by Dean Garrison, DC Clothesline:
Oberlin College was ordered to pay $31.5 Million to a local baker for defamation.
They are saying they can’t pay.
The judge just ordered them to put up a $36 Million bond to make sure they do.
That’s hardcore justice.
Here’s the latest from The College Fix:
Oberlin College refuses to take responsibility for its own administrators’ defaming and retaliating against a bakery whose race-neutral anti-shoplifting policy enraged Oberlin students.
Judge John Miraldi ordered the Ohio liberal arts college to post a bond of more than $36 million to cover the judgment plus interest while Oberlin appeals. Without explaining his reasoning, he approved the exact amount the Gibson’s Bakery plaintiffs had asked Oberlin to pay in lieu of letting them collect on the judgment immediately.
The bond will remain in place until Aug. 19, though it will be extended until Sept. 9 if the college “timely” files its post-trial motions on or before Aug. 19, Miraldi wrote. He’ll rule on its motions by Sept. 9.
According to Legal Insurrection, which closely covered the trial and subsequent legal wrangling, the bond includes three years of interest.
In case you have not heard the story, here is my previous article about the trial and judgment.
The judgment came in at slightly less than I, and others, originally reported.
Justice is Served: How Political Correctness Just Cost This Tiny College at Least $33 Million
Oberlin College was just ordered by a Jury to pay up to $44.2 Million in damages to David Gibson and his family bakery. ($33 million in addition to a previous judgment)
According to Legal Insurrection, that total will probably be reduced to $33 Million+ because of an Ohio state law that caps punitive damages at twice the compensatory damages.
William A. Jacobson reports for Legal Insurrection:
The jury just rendered its verdict on punitive damages in the Gibson’s Bakery v. Oberlin College case.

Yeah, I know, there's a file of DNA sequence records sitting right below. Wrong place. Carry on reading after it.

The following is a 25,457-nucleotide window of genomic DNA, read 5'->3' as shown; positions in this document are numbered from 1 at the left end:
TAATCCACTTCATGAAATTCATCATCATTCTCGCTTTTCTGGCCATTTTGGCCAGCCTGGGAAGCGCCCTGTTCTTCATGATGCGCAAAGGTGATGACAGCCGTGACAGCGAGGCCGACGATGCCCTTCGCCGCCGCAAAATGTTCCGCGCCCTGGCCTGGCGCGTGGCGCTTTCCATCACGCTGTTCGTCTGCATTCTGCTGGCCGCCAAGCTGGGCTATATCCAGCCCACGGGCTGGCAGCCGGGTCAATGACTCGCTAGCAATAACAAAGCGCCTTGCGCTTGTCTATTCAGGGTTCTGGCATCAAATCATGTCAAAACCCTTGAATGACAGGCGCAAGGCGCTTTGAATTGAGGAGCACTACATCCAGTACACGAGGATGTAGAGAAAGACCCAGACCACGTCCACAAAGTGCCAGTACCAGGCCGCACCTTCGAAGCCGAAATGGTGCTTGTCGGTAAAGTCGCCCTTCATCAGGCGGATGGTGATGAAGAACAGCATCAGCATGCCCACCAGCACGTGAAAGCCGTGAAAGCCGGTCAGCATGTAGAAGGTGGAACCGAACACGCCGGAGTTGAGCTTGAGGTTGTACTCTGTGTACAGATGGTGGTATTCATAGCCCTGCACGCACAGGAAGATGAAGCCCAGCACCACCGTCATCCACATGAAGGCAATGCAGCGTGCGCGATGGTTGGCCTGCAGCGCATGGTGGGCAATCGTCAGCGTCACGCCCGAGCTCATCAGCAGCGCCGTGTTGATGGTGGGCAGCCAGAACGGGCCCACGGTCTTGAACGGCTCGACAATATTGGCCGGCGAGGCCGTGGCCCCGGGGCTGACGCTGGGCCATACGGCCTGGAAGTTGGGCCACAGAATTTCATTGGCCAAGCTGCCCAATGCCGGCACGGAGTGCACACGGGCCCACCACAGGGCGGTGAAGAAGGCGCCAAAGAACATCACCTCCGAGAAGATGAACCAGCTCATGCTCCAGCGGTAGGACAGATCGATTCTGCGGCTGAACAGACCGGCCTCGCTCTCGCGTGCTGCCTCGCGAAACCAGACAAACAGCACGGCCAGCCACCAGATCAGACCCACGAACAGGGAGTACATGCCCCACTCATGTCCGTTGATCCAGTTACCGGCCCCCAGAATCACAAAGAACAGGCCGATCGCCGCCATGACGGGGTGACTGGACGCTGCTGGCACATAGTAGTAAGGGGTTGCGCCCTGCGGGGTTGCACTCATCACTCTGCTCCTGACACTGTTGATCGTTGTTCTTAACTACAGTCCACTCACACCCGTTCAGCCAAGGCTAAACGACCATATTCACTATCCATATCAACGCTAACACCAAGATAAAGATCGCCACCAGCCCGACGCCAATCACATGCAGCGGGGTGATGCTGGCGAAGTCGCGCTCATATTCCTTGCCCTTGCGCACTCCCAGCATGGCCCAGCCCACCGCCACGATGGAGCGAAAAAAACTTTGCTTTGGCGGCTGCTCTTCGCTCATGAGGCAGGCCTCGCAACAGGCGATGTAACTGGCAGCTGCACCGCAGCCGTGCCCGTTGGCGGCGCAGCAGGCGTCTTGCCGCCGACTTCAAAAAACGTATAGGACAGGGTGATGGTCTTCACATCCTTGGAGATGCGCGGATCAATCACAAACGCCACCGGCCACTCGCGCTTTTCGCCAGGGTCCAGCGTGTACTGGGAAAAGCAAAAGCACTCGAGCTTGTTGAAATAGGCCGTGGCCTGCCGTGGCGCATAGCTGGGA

Daniel McGraw, our reporter in the courtroom, reports that in addition to the $11.2 million compensatory damages awarded last Friday, the jury awarded a total of $33 million in punitive damages, which will probably be reduced by the court to $22 million because of the state law cap at twice compensatory (it’s not an absolute cap, but probably will apply here). That brings the total damages to $33 million. We will have the breakdown soon. The jury also awarded attorney’s fees, to be determined by the judge.
The breakdown was:
David Gibson – $17.5 million punitive damages
Allyn W. Gibson — $8.75 million punitive damages
Gibson Bros. Inc. (the Bakery) – $6,973,500 punitive damages
MY STATEMENT about the verdict:
“Oberlin College tried to sacrifice a beloved 5th-generation bakery, its owners, and its employees, at the altar of political correctness in order to appease the campus ‘social justice warfare’ mob. The jury sent a clear message that the truth matters, and so do the reputations and lives of people targeted by false accusations, particularly when those false accusations are spread by powerful institutions. Throughout the trial the Oberlin College defense was tone-deaf and demeaning towards the bakery and its owners, calling the bakery nearly worthless. The jury sent a message that all lives matter, including the lives of ordinary working people who did nothing wrong other than stop people from stealing.”